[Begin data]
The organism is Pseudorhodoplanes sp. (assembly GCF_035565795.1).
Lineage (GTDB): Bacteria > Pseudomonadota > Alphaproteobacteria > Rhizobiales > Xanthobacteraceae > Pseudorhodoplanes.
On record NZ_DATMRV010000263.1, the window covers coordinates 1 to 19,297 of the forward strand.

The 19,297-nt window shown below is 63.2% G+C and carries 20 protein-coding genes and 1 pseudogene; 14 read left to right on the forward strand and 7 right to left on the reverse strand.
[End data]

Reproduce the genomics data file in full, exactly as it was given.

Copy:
The organism is Pseudorhodoplanes sp. (assembly GCF_035565795.1).
Lineage (GTDB): Bacteria > Pseudomonadota > Alphaproteobacteria > Rhizobiales > Xanthobacteraceae > Pseudorhodoplanes.
On record NZ_DATMRV010000263.1, the window covers coordinates 1 to 19,297 of the forward strand.

The 19,297-nt window shown below is 63.2% G+C and carries 20 protein-coding genes and 1 pseudogene; 14 read left to right on the forward strand and 7 right to left on the reverse strand.